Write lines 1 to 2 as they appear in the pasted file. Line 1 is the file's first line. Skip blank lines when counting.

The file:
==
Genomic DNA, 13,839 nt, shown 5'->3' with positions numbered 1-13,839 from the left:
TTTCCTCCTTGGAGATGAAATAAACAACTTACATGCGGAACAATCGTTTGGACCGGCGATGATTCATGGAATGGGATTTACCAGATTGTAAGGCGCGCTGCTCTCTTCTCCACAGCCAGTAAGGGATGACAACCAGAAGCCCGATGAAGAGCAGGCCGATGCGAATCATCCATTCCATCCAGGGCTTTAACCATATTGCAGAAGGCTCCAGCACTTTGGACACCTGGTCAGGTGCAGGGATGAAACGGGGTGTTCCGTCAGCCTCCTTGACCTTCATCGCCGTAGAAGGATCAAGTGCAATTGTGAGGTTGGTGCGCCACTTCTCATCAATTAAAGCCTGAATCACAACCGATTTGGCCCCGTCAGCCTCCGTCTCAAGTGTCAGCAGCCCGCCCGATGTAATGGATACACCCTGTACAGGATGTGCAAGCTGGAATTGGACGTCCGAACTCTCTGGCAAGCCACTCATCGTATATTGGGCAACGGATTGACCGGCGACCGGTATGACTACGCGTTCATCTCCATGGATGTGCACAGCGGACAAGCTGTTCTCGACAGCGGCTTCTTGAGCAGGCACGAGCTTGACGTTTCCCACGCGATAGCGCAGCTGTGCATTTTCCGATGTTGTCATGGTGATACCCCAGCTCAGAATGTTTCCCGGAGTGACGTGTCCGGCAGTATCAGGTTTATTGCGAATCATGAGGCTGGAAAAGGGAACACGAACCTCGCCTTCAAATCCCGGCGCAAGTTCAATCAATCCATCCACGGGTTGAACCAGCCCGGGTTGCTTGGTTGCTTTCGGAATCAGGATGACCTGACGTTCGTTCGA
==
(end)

Genomic DNA, 13,839 nt, shown 5'->3' with positions numbered 1-13,839 from the left:
TTTCCTCCTTGGAGATGAAATAAACAACTTACATGCGGAACAATCGTTTGGACCGGCGATGATTCATGGAATGGGATTTACCAGATTGTAAGGCGCGCTGCTCTCTTCTCCACAGCCAGTAAGGGATGACAACCAGAAGCCCGATGAAGAGCAGGCCGATGCGAATCATCCATTCCATCCAGGGCTTTAACCATATTGCAGAAGGCTCCAGCACTTTGGACACCTGGTCAGGTGCAGGGATGAAACGGGGTGTTCCGTCAGCCTCCTTGACCTTCATCGCCGTAGAAGGATCAAGTGCAATTGTGAGGTTGGTGCGCCACTTCTCATCAATTAAAGCCTGAATCACAACCGATTTGGCCCCGTCAGCCTCCGTCTCAAGTGTCAGCAGCCCGCCCGATGTAATGGATACACCCTGTACAGGATGTGCAAGCTGGAATTGGACGTCCGAACTCTCTGGCAAGCCACTCATCGTATATTGGGCAACGGATTGACCGGCGACCGGTATGACTACGCGTTCATCTCCATGGATGTGCACAGCGGACAAGCTGTTCTCGACAGCGGCTTCTTGAGCAGGCACGAGCTTGACGTTTCCCACGCGATAGCGCAGCTGTGCATTTTCCGATGTTGTCATGGTGATACCCCAGCTCAGAATGTTTCCCGGAGTGACGTGTCCGGCAGTATCAGGTTTATTGCGAATCATGAGGCTGGAAAAGGGAACACGAACCTCGCCTTCAAATCCCGGCGCAAGTTCAATCAATCCATCCACGGGTTGAACCAGCCCGGGTTGCTTGGTTGCTTTCGGAATCAGGATGACCTGACGTTCGTTCGA